In today’s society, we live under the illusion of control. This illusion begins from a very young age in which we are taught that we control the world around us. We learned that our actions had effects on the world around us. We realized that if we cried or screamed, we were fed or our diapers were changed. And in many ways, this feeling of control continued throughout our lives. In many ways, we can control the world around us. If we are cold, we put on a sweater or turn up the heat. If we have a headache, we can lie down or take an aspirin.
However, this line of thinking can become problematic when we over-generalize our ability to control the world around us. Most notably, when we try to control others around us. We have all had that moment in which someone was not doing something to our expectations and have become frustrated. We all have tried to change others, and many may have had varying degrees of success. Some have asked a friend to stop calling at all hours of the night and have been successful, or we may have asked our partner to tell us when the milk has run out, and have run into frustration when, once again, we have no milk for our morning cereal.
When it comes to controlling the world around us, we are able to manipulate some parts of the environment to our liking, such as temperature of the room or setting. However, there may be several elements or our environment that may also be out of our realm of control, such as outdoor temperature or climate conditions.
When it comes to controlling others, we may be able to ask for what we want or need, encourage, or make suggestions, however, we cannot control another person. They must make the choice as to whether or not they desire to act in accordance to our wishes. We feel successful when others act in accordance, however, that was their choice, even if we made the suggestion.
Should someone choose to disregard our wishes, whether because they do not have the time, the ability, or the desire, we have a few options to be able to manage that situation.
We can make sure to clearly and calmly communicate our needs to them, including why we need them to fulfill this need, as well as the outcome. For example, we might tell our forgetful partner “I need to know when the milk is gone so that I can buy more so that I can eat breakfast in the morning. If I don’t eat breakfast, I can’t take my medication.”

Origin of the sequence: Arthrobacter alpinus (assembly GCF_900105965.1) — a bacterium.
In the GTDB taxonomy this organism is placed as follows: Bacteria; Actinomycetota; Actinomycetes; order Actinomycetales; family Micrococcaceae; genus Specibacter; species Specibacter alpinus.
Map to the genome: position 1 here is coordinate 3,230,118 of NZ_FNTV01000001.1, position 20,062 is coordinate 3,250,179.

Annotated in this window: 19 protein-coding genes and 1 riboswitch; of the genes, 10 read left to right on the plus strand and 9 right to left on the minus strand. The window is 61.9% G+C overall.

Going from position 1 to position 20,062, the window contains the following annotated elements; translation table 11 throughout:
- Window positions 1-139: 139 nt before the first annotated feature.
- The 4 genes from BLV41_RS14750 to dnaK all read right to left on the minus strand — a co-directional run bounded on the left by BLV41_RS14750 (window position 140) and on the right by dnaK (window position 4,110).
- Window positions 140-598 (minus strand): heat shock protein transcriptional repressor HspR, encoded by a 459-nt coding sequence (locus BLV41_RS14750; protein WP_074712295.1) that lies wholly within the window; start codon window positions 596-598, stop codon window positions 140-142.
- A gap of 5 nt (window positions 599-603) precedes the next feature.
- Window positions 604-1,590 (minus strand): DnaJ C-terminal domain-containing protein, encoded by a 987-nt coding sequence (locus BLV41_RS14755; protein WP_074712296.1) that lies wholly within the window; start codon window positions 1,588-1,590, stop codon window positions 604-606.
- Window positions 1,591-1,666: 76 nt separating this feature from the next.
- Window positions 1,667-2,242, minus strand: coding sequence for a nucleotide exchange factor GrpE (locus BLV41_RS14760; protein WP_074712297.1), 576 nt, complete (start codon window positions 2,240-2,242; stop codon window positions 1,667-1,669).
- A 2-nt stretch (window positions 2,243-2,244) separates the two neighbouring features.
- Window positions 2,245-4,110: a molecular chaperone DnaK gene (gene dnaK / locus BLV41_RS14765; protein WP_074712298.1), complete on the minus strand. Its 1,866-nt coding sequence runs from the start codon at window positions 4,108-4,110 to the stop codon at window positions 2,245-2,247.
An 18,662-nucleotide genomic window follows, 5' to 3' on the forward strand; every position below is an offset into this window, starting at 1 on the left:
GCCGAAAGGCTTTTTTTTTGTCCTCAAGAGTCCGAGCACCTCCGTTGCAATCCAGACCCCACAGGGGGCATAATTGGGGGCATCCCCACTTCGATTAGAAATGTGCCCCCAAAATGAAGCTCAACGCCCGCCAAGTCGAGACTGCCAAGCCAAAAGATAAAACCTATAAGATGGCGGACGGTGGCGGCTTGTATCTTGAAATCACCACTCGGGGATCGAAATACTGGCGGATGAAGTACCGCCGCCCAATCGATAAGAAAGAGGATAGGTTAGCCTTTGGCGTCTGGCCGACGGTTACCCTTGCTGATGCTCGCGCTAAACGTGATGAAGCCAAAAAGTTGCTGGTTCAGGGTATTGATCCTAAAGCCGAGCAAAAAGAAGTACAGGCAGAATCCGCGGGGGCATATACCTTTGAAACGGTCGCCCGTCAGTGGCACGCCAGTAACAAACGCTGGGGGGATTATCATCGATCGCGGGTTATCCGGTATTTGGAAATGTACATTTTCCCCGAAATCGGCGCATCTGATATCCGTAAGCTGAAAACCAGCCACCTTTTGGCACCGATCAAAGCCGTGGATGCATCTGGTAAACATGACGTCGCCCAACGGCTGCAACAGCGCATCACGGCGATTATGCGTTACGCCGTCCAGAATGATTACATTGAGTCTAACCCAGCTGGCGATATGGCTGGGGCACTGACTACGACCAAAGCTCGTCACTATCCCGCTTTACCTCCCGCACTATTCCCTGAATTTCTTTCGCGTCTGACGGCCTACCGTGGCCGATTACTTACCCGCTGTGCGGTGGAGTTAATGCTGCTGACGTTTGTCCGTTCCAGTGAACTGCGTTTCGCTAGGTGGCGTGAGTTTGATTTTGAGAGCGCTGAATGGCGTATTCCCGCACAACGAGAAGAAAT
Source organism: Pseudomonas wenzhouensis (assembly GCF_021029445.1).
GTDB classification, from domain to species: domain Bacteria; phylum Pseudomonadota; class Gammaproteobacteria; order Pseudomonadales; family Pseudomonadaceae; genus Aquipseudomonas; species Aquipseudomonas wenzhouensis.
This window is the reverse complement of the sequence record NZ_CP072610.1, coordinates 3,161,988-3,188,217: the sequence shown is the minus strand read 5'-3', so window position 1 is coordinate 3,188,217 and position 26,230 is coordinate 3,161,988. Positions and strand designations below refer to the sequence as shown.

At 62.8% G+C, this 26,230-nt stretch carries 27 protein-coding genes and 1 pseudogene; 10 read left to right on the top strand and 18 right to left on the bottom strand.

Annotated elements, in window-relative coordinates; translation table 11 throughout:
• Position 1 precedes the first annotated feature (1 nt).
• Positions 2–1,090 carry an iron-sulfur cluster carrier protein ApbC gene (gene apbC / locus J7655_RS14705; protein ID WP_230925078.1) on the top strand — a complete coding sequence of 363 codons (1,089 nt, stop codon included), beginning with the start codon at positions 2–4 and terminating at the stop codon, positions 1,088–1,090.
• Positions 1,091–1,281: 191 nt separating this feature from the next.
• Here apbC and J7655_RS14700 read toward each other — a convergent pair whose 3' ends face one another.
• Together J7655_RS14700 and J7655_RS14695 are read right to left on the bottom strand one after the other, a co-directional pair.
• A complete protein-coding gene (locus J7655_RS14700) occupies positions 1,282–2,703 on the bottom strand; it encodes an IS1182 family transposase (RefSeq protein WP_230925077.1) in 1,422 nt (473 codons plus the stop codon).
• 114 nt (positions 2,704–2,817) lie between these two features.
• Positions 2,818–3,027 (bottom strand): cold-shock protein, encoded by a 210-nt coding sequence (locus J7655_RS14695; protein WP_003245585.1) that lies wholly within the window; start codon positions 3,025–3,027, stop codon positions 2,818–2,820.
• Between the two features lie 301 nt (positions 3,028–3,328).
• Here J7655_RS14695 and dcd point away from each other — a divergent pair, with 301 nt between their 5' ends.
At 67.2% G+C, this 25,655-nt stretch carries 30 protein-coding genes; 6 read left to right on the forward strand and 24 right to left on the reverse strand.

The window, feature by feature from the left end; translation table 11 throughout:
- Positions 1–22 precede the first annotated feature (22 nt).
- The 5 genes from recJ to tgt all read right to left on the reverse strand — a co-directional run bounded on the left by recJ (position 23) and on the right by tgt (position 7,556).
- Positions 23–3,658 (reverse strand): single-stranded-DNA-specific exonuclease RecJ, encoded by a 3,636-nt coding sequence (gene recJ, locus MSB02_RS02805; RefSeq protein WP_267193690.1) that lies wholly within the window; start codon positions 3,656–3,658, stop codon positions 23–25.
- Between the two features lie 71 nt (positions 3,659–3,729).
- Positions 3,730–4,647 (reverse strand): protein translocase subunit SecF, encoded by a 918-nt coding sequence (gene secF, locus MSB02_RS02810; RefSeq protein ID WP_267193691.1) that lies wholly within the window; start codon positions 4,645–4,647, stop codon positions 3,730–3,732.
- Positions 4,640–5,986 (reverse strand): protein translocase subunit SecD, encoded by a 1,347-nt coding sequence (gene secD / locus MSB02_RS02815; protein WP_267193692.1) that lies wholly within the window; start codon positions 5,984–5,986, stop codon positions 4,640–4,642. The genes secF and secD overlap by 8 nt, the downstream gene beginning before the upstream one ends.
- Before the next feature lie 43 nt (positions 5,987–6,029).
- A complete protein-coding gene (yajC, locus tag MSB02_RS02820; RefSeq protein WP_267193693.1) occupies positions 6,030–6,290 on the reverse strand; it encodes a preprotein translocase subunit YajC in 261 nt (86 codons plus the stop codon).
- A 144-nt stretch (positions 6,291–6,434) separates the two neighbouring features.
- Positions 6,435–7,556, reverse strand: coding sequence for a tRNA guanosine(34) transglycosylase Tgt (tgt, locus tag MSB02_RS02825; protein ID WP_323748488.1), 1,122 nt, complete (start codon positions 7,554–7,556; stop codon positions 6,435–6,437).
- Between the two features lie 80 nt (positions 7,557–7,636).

We can choose to change our perspective of the situation. We can change the way in which we are viewing the situation, or the assumptions we are making. For example, instead of viewing the situation as “My friend has no consideration for my feelings,” we might instead take the perspective of “My friend must have a lot on their mind right now.”
We can determine what in the situation IS within our control. While we do not have the power to control the behavior and actions of others, we do have the ability to control our own behaviors, and make changes to our actions. What can we do differently or change to make the situation more palatable to ourselves? Perhaps we can check how much milk is left regularly, or have additional breakfast options available that do not require milk. Perhaps we can silence our phones before going to bed to avoid being woken by our friend’s 2 a.m. phone calls.
Finally, we can choose to accept the situation as it is. We can accept the limits of our control and recognize that others have the freedom to make their own choices. We can let go of our efforts to change others or the situation and accept the situation for what it is, for better or worse, as well as accepting our feelings about a situation. We can accept that a situation is not ideal, while also accepting that we may not be able to do anything to change it, either.
Submitted by Karen M. Rosian, Psy.D.
Licensed Clinical Psychologist